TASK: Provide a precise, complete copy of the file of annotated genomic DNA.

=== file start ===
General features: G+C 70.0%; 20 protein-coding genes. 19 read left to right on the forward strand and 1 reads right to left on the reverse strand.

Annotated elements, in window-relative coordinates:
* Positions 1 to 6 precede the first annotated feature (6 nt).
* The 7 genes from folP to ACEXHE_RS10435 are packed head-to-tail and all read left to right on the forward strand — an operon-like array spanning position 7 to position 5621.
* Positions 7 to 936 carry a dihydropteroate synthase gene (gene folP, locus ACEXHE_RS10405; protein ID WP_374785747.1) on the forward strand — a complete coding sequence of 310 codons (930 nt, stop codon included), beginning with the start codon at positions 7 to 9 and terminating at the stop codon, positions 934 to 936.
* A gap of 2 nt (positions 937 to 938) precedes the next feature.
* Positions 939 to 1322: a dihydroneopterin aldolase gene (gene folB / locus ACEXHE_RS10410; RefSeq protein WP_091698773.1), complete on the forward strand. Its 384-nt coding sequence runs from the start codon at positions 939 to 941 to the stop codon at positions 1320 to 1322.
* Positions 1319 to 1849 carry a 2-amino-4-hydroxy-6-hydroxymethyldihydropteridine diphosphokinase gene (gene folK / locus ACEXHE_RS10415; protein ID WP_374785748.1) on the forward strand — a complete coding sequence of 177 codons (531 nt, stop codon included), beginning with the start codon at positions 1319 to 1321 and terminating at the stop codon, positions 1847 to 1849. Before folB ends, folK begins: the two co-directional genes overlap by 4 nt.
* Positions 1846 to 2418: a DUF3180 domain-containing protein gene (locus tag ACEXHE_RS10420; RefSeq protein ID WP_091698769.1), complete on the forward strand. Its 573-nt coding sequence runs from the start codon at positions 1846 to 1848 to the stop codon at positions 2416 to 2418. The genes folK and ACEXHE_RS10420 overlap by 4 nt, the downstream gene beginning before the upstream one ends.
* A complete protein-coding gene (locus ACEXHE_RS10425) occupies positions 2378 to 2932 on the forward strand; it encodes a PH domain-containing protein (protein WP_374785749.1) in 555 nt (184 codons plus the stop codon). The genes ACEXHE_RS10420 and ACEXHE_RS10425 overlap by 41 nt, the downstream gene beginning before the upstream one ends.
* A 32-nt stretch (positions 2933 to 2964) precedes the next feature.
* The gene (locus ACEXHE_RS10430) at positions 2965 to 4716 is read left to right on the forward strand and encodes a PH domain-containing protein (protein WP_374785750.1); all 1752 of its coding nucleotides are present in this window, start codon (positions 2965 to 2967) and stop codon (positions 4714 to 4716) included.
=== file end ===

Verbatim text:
General features: G+C 70.0%; 20 protein-coding genes. 19 read left to right on the forward strand and 1 reads right to left on the reverse strand.

Annotated elements, in window-relative coordinates:
* Positions 1 to 6 precede the first annotated feature (6 nt).
* The 7 genes from folP to ACEXHE_RS10435 are packed head-to-tail and all read left to right on the forward strand — an operon-like array spanning position 7 to position 5621.
* Positions 7 to 936 carry a dihydropteroate synthase gene (gene folP, locus ACEXHE_RS10405; protein ID WP_374785747.1) on the forward strand — a complete coding sequence of 310 codons (930 nt, stop codon included), beginning with the start codon at positions 7 to 9 and terminating at the stop codon, positions 934 to 936.
* A gap of 2 nt (positions 937 to 938) precedes the next feature.
* Positions 939 to 1322: a dihydroneopterin aldolase gene (gene folB / locus ACEXHE_RS10410; RefSeq protein WP_091698773.1), complete on the forward strand. Its 384-nt coding sequence runs from the start codon at positions 939 to 941 to the stop codon at positions 1320 to 1322.
* Positions 1319 to 1849 carry a 2-amino-4-hydroxy-6-hydroxymethyldihydropteridine diphosphokinase gene (gene folK / locus ACEXHE_RS10415; protein ID WP_374785748.1) on the forward strand — a complete coding sequence of 177 codons (531 nt, stop codon included), beginning with the start codon at positions 1319 to 1321 and terminating at the stop codon, positions 1847 to 1849. Before folB ends, folK begins: the two co-directional genes overlap by 4 nt.
* Positions 1846 to 2418: a DUF3180 domain-containing protein gene (locus tag ACEXHE_RS10420; RefSeq protein ID WP_091698769.1), complete on the forward strand. Its 573-nt coding sequence runs from the start codon at positions 1846 to 1848 to the stop codon at positions 2416 to 2418. The genes folK and ACEXHE_RS10420 overlap by 4 nt, the downstream gene beginning before the upstream one ends.
* A complete protein-coding gene (locus ACEXHE_RS10425) occupies positions 2378 to 2932 on the forward strand; it encodes a PH domain-containing protein (protein WP_374785749.1) in 555 nt (184 codons plus the stop codon). The genes ACEXHE_RS10420 and ACEXHE_RS10425 overlap by 41 nt, the downstream gene beginning before the upstream one ends.
* A 32-nt stretch (positions 2933 to 2964) precedes the next feature.
* The gene (locus ACEXHE_RS10430) at positions 2965 to 4716 is read left to right on the forward strand and encodes a PH domain-containing protein (protein WP_374785750.1); all 1752 of its coding nucleotides are present in this window, start codon (positions 2965 to 2967) and stop codon (positions 4714 to 4716) included.